The latest sampling for COVID-19 virus particles in Gloucester’s wastewater shows a level four times higher than it has ever been.

Health officials said this is a reliable predictor of how widespread the virus is in the community.

The Jan. 4 report from BioBot Analytics in Cambridge shows that from a sample taken on Dec. 29, the normalized virus concentration was nearly 9.6 million copies per liter of sewage. This as the seven-day rolling average of COVID-19 cases in Essex County was about 1,500, up from about half of that in mid-December, accord to the report.

Gloucester’s count of new cases, according to the Health Department, has tailed off from 220 from Dec. 30 to Jan. 2, to 143 from Jan. 3 to 5. Active cases have dropped from 263 to 214 during that time period.

“The wastewater levels, which unfortunately right now are unbelievable, they are four times higher than they have ever been,” said Board of Health Chairman Joe Rosa during a meeting Thursday, “but even more important than that, that is just an indicator of what we might be seeing in a week’s time, basically.”

The sampling was discussed in conjunction to the city’s latest indoor mask mandate, which the board approved to start Monday, Jan 10.

The city’s health director said wastewater sampling for COVID-19 can provide insight in how cases might surge.

“It is used as a predictive/confirming indicator, as any possible surge in case numbers would likely appear here before being reported as actual/confirmed cases by the state,” said Health Director Max Schenk in an email.

Rosa said at the meeting he thinks the sampling of virus in wastewater is a more reliable way to gauge the level of virus in the community than case counts.

“If we are concerned about how much virus there is in the community, rather than cases, which as I just mentioned is becoming less and less reliable (due to at-home tests whose results are often not reported to the state Department of Public Health), but remains reasonably reliable is the wastewater number.”

Rosa said with the omicron variant, the issue is not how many people are infected, but rather, the number of people who have infections is only important as a substitute measure of how many people are going to end up in the hospital.

While hospitalizations may be the better measure, Rosa said he wouldn’t dismiss the wastewater measurement, “because … in the past those have been a way of predicting what will happen in the not too distant future. In other words, if wastewater levels go up really high, a week later hospitalizations are up.”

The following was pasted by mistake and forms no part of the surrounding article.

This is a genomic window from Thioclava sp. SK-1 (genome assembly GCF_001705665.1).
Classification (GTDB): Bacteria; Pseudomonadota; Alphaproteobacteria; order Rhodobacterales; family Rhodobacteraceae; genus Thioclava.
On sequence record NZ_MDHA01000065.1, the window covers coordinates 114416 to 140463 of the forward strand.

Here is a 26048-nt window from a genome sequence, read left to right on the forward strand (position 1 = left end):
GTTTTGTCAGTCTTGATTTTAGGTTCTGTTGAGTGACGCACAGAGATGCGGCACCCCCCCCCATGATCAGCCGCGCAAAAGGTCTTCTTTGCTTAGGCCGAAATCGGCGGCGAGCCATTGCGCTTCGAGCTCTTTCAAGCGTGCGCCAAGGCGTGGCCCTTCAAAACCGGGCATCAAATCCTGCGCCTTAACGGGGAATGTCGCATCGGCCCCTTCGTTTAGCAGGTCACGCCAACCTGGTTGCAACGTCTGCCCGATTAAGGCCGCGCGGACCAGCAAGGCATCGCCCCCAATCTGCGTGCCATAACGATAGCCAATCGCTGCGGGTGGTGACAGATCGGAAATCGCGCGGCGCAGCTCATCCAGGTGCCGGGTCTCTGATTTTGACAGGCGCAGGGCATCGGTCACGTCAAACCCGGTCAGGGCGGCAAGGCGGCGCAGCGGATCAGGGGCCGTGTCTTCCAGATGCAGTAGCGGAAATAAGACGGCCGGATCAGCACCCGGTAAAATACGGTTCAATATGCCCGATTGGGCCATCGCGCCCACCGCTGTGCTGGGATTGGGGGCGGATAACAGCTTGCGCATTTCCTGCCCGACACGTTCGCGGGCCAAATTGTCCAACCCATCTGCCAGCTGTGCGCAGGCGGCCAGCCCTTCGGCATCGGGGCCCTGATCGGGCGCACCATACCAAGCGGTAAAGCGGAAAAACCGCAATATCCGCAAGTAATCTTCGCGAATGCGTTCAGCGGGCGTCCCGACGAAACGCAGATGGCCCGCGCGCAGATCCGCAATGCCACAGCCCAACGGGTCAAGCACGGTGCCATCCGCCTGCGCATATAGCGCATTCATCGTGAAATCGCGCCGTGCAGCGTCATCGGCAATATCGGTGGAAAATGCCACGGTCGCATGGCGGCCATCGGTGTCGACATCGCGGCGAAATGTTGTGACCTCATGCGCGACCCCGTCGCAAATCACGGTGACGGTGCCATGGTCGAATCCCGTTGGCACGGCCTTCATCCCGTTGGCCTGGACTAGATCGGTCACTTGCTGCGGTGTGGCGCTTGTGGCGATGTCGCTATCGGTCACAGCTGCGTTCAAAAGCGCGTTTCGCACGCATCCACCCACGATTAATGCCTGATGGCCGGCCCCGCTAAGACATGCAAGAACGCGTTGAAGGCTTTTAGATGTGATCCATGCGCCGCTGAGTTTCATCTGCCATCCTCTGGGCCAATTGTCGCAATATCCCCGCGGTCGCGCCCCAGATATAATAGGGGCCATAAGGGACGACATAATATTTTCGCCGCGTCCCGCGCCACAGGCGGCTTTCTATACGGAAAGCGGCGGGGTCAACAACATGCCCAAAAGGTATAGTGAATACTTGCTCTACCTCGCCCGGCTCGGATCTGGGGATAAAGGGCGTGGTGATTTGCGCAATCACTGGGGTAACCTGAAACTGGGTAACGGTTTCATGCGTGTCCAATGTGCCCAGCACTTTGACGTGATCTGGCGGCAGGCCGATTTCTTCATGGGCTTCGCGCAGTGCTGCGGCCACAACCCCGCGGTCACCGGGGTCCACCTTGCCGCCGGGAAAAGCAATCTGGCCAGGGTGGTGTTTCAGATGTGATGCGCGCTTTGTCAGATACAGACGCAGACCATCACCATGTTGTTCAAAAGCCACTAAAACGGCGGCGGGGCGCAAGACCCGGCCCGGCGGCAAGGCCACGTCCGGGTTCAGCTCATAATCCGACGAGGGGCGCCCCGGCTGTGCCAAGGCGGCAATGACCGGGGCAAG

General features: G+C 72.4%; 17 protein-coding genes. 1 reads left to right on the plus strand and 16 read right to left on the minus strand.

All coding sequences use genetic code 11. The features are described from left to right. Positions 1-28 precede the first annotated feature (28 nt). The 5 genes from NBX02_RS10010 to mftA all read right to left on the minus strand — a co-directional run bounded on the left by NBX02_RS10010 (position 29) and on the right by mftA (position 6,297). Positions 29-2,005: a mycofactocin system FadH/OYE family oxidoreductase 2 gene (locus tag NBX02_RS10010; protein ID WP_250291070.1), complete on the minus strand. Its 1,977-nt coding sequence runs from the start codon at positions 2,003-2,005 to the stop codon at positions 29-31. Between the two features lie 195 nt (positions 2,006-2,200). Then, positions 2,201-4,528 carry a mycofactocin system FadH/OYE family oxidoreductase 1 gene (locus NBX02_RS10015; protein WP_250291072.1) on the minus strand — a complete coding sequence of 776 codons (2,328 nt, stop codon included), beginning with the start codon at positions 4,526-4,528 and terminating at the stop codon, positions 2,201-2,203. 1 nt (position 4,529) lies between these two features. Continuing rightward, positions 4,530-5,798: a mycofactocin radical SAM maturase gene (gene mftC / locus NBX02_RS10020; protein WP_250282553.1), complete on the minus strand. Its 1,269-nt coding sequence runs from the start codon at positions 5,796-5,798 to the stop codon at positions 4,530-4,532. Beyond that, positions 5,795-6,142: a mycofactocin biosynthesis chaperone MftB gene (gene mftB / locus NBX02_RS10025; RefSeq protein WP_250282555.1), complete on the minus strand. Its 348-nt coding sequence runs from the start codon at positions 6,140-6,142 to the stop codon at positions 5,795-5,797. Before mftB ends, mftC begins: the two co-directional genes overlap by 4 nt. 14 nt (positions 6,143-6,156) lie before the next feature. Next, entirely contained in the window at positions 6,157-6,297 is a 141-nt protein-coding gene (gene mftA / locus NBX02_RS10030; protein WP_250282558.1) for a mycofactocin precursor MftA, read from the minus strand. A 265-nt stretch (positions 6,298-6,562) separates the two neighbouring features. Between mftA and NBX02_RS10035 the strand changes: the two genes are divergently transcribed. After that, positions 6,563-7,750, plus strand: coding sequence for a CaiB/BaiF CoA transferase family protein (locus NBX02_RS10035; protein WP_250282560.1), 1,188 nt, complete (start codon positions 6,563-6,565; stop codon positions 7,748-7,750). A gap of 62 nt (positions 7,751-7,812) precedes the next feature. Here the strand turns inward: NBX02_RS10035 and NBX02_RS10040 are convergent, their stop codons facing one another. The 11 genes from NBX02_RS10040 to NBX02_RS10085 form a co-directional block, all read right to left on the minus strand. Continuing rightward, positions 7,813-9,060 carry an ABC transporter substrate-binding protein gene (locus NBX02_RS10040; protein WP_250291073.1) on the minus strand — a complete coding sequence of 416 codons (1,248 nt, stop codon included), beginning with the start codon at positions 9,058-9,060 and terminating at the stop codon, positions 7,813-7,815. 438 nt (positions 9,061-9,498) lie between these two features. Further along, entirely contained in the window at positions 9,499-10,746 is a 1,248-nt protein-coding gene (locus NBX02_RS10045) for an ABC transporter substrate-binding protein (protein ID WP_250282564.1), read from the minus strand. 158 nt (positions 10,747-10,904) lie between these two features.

Rosa said he thought as time goes by, hospitalizations will greatly decrease “and hopefully it won’t be in the too distant future.” Fundamental changes, he said, may happen by the end of this month or early February.

Board of Health member Dr. Donald Ganim, who voted against imposing the latest mask mandate, doubted wastewater sampling was a reliable metric because he said it reflected those who have been infected but who are asymptomatic.

Schenk said he respected Ganim’s opinion, however, he said, “regardless of being asymptomatic, if they are diagnosed, they are required to quarantine at this point for five days, which means they should be considered in this metric that we are talking about.”

“My understanding is that if you are asymptomatic you can still pass the virus on, is that correct?” asked Board of Health member Claudia Schweitzer.

“Sure,” Rosa said.

For those seeking to get their hands on an at-home rapid antigen tests, North Shore Community Health in Salem has announced a new program offering weekly distribution of the kits that have been provided through Health Resources Services Agency funding. Area shelters and food pantries received 1,135 tests during the first round of deliveries on Thursday.

The Open Door in Gloucester received 225 tests. The nonprofit serves more than 1,000 people a week, and will stagger the tests for equitable distribution starting Monday. Action Inc. in Gloucester has also received testing kits.

“It’s connections within our community, like this partnership between The Open Door and North Shore Community Health, that help bridge the gaps in access and reach some of the community’s most vulnerable people,” The Open Door President and CEO Julie LaFontaine said in a prepared statement.

Staff writer Ethan Forman can be reached at 978-675-2714, or by email at eforman@northofboston.com.

Staff writer Ethan Forman can be reached at 978-675-2714, or by email at eforman@northofboston.com.

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